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Beginning to See the Light

Sex, Hope, and Rock-and-Roll

2012
Author:

Ellen Willis

Beginning to See the Light

Ellen Willis traces the development of rock-and-roll and the legacy of the ’60s and ’70s

From the New Yorker’s first pop music critic comes this pioneering collection of essays by a conscientious writer whose political realm is both radical and rational, and whose prime preoccupations are with rock-and-roll, sexuality, and above all, freedom. Here Ellen Willis captures the thrill of music, the disdain of authoritarian culture, and the rebellious spirit of the ’60s and ’70s.

If this book can be said to make one central assumption, it is that there really is such a thing as liberation.

Ellen Willis, from the Introduction

From the New Yorker’s inimitable first pop music critic comes this pioneering collection of essays by a conscientious writer whose political realm is both radical and rational, and whose prime preoccupations are with rock-and-roll, sexuality, and above all, freedom. Here Ellen Willis assuredly captures the thrill of music, the disdain of authoritarian culture, and the rebellious spirit of the ’60s and ’70s.

Beginning to See the Light

Ellen Willis (1941–2006) was the first pop music critic for the New Yorker and an editor and columnist at the Village Voice. A groundbreaking radical leftist author and thinker, she contributed to numerous publications, including Rolling Stone, the New York Times, and the Nation, and was the founder of the Cultural Reporting and Criticism program at New York University. Her work is published in three other books of essays: Out of the Vinyl Deeps, No More Nice Girls, and Don’t Think, Smile!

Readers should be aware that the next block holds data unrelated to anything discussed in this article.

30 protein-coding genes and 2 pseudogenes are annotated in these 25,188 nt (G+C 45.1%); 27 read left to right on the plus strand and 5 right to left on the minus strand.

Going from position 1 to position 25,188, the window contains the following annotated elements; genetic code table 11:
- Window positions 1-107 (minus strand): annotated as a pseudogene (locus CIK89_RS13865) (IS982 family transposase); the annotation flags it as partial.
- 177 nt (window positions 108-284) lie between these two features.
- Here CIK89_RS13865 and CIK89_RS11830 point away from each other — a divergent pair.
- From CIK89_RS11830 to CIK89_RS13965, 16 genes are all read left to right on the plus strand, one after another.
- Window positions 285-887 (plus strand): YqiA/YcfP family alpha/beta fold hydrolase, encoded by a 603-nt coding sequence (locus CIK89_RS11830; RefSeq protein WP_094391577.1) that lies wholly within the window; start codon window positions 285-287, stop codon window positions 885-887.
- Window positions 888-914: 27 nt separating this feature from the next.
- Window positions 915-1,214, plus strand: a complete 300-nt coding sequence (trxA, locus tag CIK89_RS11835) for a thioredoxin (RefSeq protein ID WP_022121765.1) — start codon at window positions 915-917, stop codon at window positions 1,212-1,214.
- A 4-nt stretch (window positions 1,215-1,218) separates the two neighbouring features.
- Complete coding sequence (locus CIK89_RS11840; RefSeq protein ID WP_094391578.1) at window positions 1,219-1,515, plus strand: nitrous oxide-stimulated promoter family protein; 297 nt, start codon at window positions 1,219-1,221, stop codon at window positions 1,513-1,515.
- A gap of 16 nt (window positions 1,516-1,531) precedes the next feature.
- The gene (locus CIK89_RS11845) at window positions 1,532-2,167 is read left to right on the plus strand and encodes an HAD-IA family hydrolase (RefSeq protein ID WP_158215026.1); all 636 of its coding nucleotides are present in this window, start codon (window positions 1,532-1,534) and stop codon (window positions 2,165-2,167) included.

Beginning to See the Light

Very impressive … what is perhaps most striking about Willis’s personal journalism is the constant interplay of its basic strands—anti-elitist, radical, feminist, Jewish.

Kirkus Reviews

If this book can be said to make one central assumption, it is that there really is such a thing as liberation.

Ellen Willis, from the Introduction

Now that the University of Minnesota has issued three of Ellen’s finest anthologies, we are afforded an excellent opportunity to evaluate her writing over the course of 30 years. She covered a lot of ground, beginning with rock, and its place in the culture. In later years, she had moved away from popular culture, and much further into deeper sociological concerns. . . There really is something for everyone in them--she was a writer with strong opinions, and these collections are a rare treat.

Blogcritics.org

Her essays are long arcs toward an answer—an answer that sometimes eludes her. As the political and social battles she fought have either faded away or changed shape, her humility remains startling. In our world of binary polemics and Likebutton activism, to suggest that thought is a process and ideas the result of a narrative is startling, energizing—countercultural, even.

Slate Magazine

The work of Ellen Willis must be read. This will enable the shifting of perspectives and structures of oppression while making way for real democracy and freedom.

PopMatters.com